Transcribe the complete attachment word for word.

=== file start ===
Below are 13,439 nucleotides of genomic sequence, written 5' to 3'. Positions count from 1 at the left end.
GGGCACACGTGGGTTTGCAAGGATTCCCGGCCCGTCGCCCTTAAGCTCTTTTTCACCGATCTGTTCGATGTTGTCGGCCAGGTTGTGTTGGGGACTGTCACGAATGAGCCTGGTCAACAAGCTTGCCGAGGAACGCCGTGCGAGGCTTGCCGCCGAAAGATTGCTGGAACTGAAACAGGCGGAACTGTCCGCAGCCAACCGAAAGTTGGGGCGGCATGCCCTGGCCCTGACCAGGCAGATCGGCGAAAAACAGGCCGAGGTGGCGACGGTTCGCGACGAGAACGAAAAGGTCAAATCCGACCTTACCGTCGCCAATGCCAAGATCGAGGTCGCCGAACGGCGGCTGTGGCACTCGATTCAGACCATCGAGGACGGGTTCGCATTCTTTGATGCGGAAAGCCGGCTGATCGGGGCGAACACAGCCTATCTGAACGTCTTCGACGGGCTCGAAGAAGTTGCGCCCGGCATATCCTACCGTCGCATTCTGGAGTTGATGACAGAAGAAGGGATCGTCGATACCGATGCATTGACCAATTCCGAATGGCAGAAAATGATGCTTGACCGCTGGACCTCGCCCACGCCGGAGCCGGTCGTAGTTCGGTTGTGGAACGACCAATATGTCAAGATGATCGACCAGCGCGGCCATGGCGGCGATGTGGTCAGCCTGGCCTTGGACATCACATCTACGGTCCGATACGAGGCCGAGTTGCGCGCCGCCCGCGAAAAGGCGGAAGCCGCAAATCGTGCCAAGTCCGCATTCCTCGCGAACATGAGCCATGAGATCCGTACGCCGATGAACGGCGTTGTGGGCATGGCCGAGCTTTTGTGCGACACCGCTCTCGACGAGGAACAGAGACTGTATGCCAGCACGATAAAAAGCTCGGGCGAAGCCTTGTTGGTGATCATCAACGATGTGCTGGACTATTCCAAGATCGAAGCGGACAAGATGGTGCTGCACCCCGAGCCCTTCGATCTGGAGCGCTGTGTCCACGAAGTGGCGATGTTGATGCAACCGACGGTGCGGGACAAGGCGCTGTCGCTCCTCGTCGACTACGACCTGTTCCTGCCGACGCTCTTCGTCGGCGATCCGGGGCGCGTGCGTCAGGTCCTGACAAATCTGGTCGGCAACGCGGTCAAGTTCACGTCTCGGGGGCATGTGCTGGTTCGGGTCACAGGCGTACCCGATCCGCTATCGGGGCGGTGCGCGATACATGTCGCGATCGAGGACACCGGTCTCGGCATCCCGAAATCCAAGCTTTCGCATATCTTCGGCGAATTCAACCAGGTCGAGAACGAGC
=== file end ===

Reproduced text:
Below are 13,439 nucleotides of genomic sequence, written 5' to 3'. Positions count from 1 at the left end.
GGGCACACGTGGGTTTGCAAGGATTCCCGGCCCGTCGCCCTTAAGCTCTTTTTCACCGATCTGTTCGATGTTGTCGGCCAGGTTGTGTTGGGGACTGTCACGAATGAGCCTGGTCAACAAGCTTGCCGAGGAACGCCGTGCGAGGCTTGCCGCCGAAAGATTGCTGGAACTGAAACAGGCGGAACTGTCCGCAGCCAACCGAAAGTTGGGGCGGCATGCCCTGGCCCTGACCAGGCAGATCGGCGAAAAACAGGCCGAGGTGGCGACGGTTCGCGACGAGAACGAAAAGGTCAAATCCGACCTTACCGTCGCCAATGCCAAGATCGAGGTCGCCGAACGGCGGCTGTGGCACTCGATTCAGACCATCGAGGACGGGTTCGCATTCTTTGATGCGGAAAGCCGGCTGATCGGGGCGAACACAGCCTATCTGAACGTCTTCGACGGGCTCGAAGAAGTTGCGCCCGGCATATCCTACCGTCGCATTCTGGAGTTGATGACAGAAGAAGGGATCGTCGATACCGATGCATTGACCAATTCCGAATGGCAGAAAATGATGCTTGACCGCTGGACCTCGCCCACGCCGGAGCCGGTCGTAGTTCGGTTGTGGAACGACCAATATGTCAAGATGATCGACCAGCGCGGCCATGGCGGCGATGTGGTCAGCCTGGCCTTGGACATCACATCTACGGTCCGATACGAGGCCGAGTTGCGCGCCGCCCGCGAAAAGGCGGAAGCCGCAAATCGTGCCAAGTCCGCATTCCTCGCGAACATGAGCCATGAGATCCGTACGCCGATGAACGGCGTTGTGGGCATGGCCGAGCTTTTGTGCGACACCGCTCTCGACGAGGAACAGAGACTGTATGCCAGCACGATAAAAAGCTCGGGCGAAGCCTTGTTGGTGATCATCAACGATGTGCTGGACTATTCCAAGATCGAAGCGGACAAGATGGTGCTGCACCCCGAGCCCTTCGATCTGGAGCGCTGTGTCCACGAAGTGGCGATGTTGATGCAACCGACGGTGCGGGACAAGGCGCTGTCGCTCCTCGTCGACTACGACCTGTTCCTGCCGACGCTCTTCGTCGGCGATCCGGGGCGCGTGCGTCAGGTCCTGACAAATCTGGTCGGCAACGCGGTCAAGTTCACGTCTCGGGGGCATGTGCTGGTTCGGGTCACAGGCGTACCCGATCCGCTATCGGGGCGGTGCGCGATACATGTCGCGATCGAGGACACCGGTCTCGGCATCCCGAAATCCAAGCTTTCGCATATCTTCGGCGAATTCAACCAGGTCGAGAACGAGC